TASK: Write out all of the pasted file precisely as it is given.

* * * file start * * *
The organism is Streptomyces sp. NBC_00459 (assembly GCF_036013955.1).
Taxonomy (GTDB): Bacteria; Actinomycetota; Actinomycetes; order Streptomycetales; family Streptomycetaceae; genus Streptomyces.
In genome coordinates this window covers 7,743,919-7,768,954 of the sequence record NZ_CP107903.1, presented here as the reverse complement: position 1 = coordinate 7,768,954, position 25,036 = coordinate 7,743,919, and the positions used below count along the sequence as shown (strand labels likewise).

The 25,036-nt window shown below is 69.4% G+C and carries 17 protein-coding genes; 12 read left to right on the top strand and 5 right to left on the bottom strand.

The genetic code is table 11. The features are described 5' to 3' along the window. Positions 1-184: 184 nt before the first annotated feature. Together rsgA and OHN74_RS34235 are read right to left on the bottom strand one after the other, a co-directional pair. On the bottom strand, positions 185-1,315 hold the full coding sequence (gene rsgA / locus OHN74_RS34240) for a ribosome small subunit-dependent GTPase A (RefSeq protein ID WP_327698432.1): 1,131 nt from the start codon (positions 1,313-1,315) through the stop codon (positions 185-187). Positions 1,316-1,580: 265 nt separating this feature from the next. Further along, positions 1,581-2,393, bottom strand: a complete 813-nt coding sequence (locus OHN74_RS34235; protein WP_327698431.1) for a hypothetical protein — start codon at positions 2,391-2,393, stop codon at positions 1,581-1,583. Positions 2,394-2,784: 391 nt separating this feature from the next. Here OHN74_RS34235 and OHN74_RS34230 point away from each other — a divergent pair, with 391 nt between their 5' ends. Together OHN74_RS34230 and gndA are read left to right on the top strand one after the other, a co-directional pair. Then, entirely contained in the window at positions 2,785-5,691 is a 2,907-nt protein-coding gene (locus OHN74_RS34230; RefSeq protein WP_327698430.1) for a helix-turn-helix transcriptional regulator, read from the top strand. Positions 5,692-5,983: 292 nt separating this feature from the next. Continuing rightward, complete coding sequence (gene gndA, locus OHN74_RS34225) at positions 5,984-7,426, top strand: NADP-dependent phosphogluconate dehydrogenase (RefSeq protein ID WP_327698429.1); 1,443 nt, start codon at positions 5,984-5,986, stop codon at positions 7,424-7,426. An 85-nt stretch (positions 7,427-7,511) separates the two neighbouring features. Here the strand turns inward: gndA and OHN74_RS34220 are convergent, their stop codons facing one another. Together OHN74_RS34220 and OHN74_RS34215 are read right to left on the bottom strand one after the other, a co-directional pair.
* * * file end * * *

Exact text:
The organism is Streptomyces sp. NBC_00459 (assembly GCF_036013955.1).
Taxonomy (GTDB): Bacteria; Actinomycetota; Actinomycetes; order Streptomycetales; family Streptomycetaceae; genus Streptomyces.
In genome coordinates this window covers 7,743,919-7,768,954 of the sequence record NZ_CP107903.1, presented here as the reverse complement: position 1 = coordinate 7,768,954, position 25,036 = coordinate 7,743,919, and the positions used below count along the sequence as shown (strand labels likewise).

The 25,036-nt window shown below is 69.4% G+C and carries 17 protein-coding genes; 12 read left to right on the top strand and 5 right to left on the bottom strand.

The genetic code is table 11. The features are described 5' to 3' along the window. Positions 1-184: 184 nt before the first annotated feature. Together rsgA and OHN74_RS34235 are read right to left on the bottom strand one after the other, a co-directional pair. On the bottom strand, positions 185-1,315 hold the full coding sequence (gene rsgA / locus OHN74_RS34240) for a ribosome small subunit-dependent GTPase A (RefSeq protein ID WP_327698432.1): 1,131 nt from the start codon (positions 1,313-1,315) through the stop codon (positions 185-187). Positions 1,316-1,580: 265 nt separating this feature from the next. Further along, positions 1,581-2,393, bottom strand: a complete 813-nt coding sequence (locus OHN74_RS34235; protein WP_327698431.1) for a hypothetical protein — start codon at positions 2,391-2,393, stop codon at positions 1,581-1,583. Positions 2,394-2,784: 391 nt separating this feature from the next. Here OHN74_RS34235 and OHN74_RS34230 point away from each other — a divergent pair, with 391 nt between their 5' ends. Together OHN74_RS34230 and gndA are read left to right on the top strand one after the other, a co-directional pair. Then, entirely contained in the window at positions 2,785-5,691 is a 2,907-nt protein-coding gene (locus OHN74_RS34230; RefSeq protein WP_327698430.1) for a helix-turn-helix transcriptional regulator, read from the top strand. Positions 5,692-5,983: 292 nt separating this feature from the next. Continuing rightward, complete coding sequence (gene gndA, locus OHN74_RS34225) at positions 5,984-7,426, top strand: NADP-dependent phosphogluconate dehydrogenase (RefSeq protein ID WP_327698429.1); 1,443 nt, start codon at positions 5,984-5,986, stop codon at positions 7,424-7,426. An 85-nt stretch (positions 7,427-7,511) separates the two neighbouring features. Here the strand turns inward: gndA and OHN74_RS34220 are convergent, their stop codons facing one another. Together OHN74_RS34220 and OHN74_RS34215 are read right to left on the bottom strand one after the other, a co-directional pair.